There have been some very good Genesis-related resources coming out in the last few years and this is another. The intent with this one is to provide a visually stunning introduction to creation science. It's going over the basics, but along with the expected talking heads laying out Creationism 101, there are impressive computer animations of the goings on for every day in the Creation Week. There's even a 3D version of the film that, on a big-screen TV, makes this quite the immersive experience!
So who should see this? The target audience is Christians and interested unbelievers who want to learn what creationists believe about the opening chapters of Scripture. There is a lot packed in here – perhaps too much because the sheer volume of material only allows the producers to cover topics in big and broad ways. They simply don't have the time to offer any sort of nuanced evolutionary counters to their own points.
Now, that's fine; it just means this isn't a film to give to the hardened critic. It also means there is one danger Christians have to watch for: anyone new to creationism, after seeing the film, might be left with the impression that there are no compelling arguments, and no evidence of any kind, for evolution. That would be a dangerous sort of naïveté.
While that's an important caution, this is a fantastic film. There is so much to love here, starting with the narrator Voddie Baucham – if you've ever heard this Reformed pastor and professor speak you'll know he's just perfect for this role. Fun guests include Ken Ham and Ray Comfort. The professors include some familiar names like Dr. Georgia Purdom, Dr. David Menton, and Dr. John Baumgardner.
The topics covered include:
- an answer to the distant starlight problem
- fossils on the top of mountains
- intricate complexity
- reasons to believe the universe is young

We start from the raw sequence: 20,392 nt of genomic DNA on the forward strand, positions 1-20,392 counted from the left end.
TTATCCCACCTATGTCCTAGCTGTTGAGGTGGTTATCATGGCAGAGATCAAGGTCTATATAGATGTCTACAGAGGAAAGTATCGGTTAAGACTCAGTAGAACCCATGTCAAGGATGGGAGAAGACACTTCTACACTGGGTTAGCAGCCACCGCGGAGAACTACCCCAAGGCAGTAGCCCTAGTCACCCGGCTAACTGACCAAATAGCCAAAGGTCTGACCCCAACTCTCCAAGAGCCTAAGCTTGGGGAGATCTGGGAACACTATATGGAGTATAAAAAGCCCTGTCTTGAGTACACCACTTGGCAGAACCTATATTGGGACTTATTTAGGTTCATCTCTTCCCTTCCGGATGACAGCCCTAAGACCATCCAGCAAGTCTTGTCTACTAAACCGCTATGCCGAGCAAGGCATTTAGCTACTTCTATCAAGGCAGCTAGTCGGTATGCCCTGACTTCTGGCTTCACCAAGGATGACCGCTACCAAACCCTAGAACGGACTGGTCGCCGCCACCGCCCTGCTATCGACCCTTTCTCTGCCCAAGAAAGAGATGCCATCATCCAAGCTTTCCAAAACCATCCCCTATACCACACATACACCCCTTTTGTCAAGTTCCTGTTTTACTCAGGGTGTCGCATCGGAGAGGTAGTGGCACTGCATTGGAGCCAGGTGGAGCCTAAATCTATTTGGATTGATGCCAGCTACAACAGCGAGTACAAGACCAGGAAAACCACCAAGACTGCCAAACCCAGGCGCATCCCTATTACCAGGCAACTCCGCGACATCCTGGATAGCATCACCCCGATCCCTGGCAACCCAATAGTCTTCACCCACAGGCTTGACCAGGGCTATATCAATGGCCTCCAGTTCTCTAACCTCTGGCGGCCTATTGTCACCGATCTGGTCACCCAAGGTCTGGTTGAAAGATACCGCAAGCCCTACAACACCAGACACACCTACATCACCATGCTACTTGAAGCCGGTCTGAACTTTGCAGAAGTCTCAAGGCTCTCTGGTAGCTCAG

- the Law of Biogenesis
- finding soft tissue in dinosaur bones (said to be millions of years old)
- the pepper moth fallacy
- the many human "missing links"
- how if natural selection can explain the survival of the fittest, it doesn't explain the arrival of the fittest
- and much, much more!
One of the film's strengths is the sheer width and breadth that it covers. That is also its most notable weakness: there is just so much information! I was already familiar with most of what was presented and I still found it on the overwhelming side. But, as faults go, that's a wonderful one to have – it just means this is an excellent candidate for repeated viewings, and well worth buying!
The other strength is all the computer animations. If they are just a shade from being perfectly life-like, they are perfectly gorgeous. The Creation Week had been rendered with respect: God is never depicted, and naked Adam and Eve are only shown at extreme distance, or only in parts (their feet, or hands, or faces). Of course depicting the Creation Week visually is going to involve a lot of imaginative interpretation to fill in all the missing details; these folks have done so with the tact and care.
So, again, who should see this? I think the many talking heads means that Genesis: Paradise Lost isn't for children – it would probably have to be older teens and up. But for anyone who's interested in learning about our origins, and about how we should understand the opening chapters of the Bible, this is going to be a treat!
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